Tesshin used his talk this week to discuss the practice of food. He started by pointing out that this is the week of spring holidays including Passover and Easter. Passover is a holiday about liberation and hope. It is very centered on god and how god interacted with the Hebrews and their enemies. Easter is completely different as it focuses on Jesus, rebirth, and faith. God is present, but the focus is really on mankind, its fall, and its redemption.
So what ties these two holidays together? FOOD! In the practice and celebration of both holidays food plays a huge role. Jews conduct the Seder meal where the liberation from Egypt is recounted. Christians have the traditional Easter dinner. It is also interesting to add that a key part of the Easter story is the “Last Supper” which is actually a Passover Seder meal.
Tesshin asked the group why food and eating play such large part in these religious holidays. If we think carefully, it is because there is nothing which ties us closer to reality than making and eating food. We all do this, and like the breath, these are activities which tie all humanity together. This is why the acts of eating and preparing food can be spiritual things.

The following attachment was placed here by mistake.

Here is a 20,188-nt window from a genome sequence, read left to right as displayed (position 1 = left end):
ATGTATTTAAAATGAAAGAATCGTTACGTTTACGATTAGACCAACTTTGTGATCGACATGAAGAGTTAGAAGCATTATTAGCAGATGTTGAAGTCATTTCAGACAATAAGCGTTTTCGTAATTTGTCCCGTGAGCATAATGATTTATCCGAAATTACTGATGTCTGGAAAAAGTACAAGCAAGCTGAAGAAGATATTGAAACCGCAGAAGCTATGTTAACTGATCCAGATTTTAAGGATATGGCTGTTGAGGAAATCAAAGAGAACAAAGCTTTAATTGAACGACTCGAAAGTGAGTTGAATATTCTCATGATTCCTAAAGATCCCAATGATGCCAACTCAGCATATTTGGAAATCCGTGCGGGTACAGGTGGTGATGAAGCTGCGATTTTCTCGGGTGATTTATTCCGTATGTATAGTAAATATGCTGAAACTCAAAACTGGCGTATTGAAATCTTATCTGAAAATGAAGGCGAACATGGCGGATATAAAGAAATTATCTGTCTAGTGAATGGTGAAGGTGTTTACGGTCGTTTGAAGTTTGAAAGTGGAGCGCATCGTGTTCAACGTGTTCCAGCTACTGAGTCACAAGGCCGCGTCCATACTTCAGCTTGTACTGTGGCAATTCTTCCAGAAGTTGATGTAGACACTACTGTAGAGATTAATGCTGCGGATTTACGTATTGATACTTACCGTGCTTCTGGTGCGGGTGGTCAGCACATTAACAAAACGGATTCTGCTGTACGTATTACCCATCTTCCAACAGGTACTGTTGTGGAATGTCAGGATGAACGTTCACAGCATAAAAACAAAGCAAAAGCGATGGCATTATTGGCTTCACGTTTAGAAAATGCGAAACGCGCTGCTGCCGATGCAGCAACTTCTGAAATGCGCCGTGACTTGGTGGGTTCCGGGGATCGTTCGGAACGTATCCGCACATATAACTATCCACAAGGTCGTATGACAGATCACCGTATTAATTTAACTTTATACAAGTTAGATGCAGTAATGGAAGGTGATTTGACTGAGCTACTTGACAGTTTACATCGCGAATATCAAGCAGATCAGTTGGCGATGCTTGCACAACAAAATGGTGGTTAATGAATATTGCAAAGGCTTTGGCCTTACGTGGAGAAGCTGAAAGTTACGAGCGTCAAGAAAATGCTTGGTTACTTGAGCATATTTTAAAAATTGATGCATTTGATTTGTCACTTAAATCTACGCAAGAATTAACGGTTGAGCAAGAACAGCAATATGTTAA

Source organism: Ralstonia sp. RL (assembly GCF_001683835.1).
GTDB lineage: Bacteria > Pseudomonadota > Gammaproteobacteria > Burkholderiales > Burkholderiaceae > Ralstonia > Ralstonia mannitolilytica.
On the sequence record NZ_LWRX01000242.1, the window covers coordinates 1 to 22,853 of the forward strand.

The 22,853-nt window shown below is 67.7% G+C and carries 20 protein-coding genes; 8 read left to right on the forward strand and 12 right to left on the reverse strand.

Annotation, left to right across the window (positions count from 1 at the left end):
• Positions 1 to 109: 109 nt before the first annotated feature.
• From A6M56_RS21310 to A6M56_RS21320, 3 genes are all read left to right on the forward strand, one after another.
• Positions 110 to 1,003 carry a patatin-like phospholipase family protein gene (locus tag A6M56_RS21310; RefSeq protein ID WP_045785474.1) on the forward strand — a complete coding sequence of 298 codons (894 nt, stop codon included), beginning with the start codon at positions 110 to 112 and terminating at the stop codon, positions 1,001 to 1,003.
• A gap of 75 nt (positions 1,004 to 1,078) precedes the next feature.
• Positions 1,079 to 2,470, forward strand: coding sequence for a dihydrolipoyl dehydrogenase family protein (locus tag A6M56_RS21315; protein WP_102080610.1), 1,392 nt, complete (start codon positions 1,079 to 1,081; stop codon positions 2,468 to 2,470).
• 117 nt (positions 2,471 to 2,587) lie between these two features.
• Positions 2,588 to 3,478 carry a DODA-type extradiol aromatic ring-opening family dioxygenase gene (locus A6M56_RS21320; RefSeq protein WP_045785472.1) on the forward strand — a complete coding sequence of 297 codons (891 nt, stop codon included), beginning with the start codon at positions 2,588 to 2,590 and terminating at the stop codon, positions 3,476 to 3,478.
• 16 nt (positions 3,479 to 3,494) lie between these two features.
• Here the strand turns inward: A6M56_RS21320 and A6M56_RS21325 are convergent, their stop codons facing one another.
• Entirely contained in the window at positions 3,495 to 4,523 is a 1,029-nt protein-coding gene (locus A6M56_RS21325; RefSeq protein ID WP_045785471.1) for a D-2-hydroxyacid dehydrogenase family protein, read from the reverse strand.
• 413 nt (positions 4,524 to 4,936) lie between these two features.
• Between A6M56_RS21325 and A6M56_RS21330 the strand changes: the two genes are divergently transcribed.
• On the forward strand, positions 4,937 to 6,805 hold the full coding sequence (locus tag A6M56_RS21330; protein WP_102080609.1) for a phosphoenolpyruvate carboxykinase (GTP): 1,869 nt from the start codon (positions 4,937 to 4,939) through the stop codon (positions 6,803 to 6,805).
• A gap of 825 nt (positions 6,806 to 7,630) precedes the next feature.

In Zen temples the Tenzo or head cook is only second to the abbot in authority. Tesshin joked that he much preferred the role to Tenzo to abbot as it allowed him to get “elbows deep” in the reality of food. There is nothing academic or theoretical about cutting carrots and cooking rice. You are presented food and it is your job to bring the most out of it. It is your offering and the recipients know immediately whether the food was prepared with care and love or prepared carelessly and mechanically. Food prepared with the present mind and with love for all sentient beings can be sacred. Food prepared mindlessly is simply physical matter to be consumed and expelled. Do you see the difference? Tesshin reminded us that the state of our mind comes out clearly in the food that we produce – whether it is just for ourselves, our family, or a large group.
The act of eating can also be sacred. In Japanese monasteries there is the practice of Oryoki. This refers to a meditative form of eating which emphasizes careful attention to each action and particle of food. It is eating with the mind fully engaged and actively cherishing each morsel of food. Imagine a meal totally “in the state of grace.”
Tesshin wrapped up the talk encouraging everyone to enjoy the holidays and reminded us to actively pursue the practice of food – whether eating or preparing!